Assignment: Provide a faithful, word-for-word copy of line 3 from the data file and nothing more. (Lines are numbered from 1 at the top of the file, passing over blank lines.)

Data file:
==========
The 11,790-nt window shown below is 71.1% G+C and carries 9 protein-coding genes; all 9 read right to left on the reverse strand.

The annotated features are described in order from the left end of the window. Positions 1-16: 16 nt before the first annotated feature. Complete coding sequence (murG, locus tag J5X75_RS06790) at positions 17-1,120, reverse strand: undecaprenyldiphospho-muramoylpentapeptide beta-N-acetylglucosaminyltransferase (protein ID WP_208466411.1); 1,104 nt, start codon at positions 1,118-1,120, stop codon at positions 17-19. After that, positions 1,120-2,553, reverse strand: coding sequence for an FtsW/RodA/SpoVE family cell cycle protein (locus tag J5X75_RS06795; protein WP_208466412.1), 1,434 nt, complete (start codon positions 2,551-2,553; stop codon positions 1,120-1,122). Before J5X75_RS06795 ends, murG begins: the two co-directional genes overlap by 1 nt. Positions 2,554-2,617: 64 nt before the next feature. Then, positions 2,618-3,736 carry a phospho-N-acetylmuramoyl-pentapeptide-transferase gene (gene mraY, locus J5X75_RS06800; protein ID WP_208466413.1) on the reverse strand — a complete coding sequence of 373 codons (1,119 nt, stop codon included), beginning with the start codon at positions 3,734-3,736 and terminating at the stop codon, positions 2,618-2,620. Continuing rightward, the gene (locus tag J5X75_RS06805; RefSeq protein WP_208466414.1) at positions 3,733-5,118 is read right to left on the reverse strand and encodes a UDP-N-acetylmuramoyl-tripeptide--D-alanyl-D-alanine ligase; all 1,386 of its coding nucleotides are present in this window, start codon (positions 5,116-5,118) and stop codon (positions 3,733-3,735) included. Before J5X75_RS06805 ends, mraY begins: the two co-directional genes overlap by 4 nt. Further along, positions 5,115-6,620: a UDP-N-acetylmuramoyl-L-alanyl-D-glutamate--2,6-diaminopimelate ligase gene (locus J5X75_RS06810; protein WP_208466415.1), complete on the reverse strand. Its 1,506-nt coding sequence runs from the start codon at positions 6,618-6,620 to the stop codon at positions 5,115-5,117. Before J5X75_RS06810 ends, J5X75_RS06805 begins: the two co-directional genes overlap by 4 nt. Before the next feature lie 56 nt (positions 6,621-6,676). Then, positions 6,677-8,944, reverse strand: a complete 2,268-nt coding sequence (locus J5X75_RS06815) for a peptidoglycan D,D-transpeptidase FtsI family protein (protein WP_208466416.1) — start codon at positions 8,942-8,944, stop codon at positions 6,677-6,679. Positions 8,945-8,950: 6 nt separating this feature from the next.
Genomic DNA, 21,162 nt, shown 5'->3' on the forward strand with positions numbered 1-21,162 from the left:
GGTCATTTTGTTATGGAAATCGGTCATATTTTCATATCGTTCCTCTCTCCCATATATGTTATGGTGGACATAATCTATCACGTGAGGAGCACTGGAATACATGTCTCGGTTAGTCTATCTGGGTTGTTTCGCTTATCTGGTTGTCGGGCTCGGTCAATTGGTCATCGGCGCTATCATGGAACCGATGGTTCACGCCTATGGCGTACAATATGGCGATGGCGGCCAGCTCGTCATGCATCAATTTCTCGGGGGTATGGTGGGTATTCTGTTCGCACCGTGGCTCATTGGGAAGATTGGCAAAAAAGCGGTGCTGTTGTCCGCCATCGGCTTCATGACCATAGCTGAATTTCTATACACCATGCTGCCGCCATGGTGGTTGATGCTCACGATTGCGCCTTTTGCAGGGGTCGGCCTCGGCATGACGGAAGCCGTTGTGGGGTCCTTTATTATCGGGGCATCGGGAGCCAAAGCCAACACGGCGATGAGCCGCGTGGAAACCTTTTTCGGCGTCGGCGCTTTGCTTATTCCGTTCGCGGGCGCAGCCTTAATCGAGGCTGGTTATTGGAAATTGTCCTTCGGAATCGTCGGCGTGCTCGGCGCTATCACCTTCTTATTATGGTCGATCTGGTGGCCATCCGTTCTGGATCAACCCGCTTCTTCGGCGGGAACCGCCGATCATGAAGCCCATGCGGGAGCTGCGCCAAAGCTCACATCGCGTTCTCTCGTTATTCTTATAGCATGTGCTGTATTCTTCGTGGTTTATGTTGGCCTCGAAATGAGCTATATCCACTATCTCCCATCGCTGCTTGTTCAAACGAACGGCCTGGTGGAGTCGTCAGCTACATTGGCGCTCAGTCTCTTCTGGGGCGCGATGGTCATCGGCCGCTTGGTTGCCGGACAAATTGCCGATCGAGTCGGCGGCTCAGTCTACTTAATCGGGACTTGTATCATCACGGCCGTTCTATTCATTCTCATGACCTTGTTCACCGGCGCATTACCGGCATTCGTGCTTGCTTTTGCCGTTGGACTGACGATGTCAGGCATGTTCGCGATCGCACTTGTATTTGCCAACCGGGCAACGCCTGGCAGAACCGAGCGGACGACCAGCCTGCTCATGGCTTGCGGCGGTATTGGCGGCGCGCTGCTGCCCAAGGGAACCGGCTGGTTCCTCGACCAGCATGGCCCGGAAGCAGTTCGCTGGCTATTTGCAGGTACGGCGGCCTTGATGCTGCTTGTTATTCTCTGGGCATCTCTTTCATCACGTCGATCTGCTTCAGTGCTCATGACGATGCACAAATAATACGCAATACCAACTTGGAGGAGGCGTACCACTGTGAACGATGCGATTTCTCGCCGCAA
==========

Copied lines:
Genomic DNA, 21,162 nt, shown 5'->3' on the forward strand with positions numbered 1-21,162 from the left: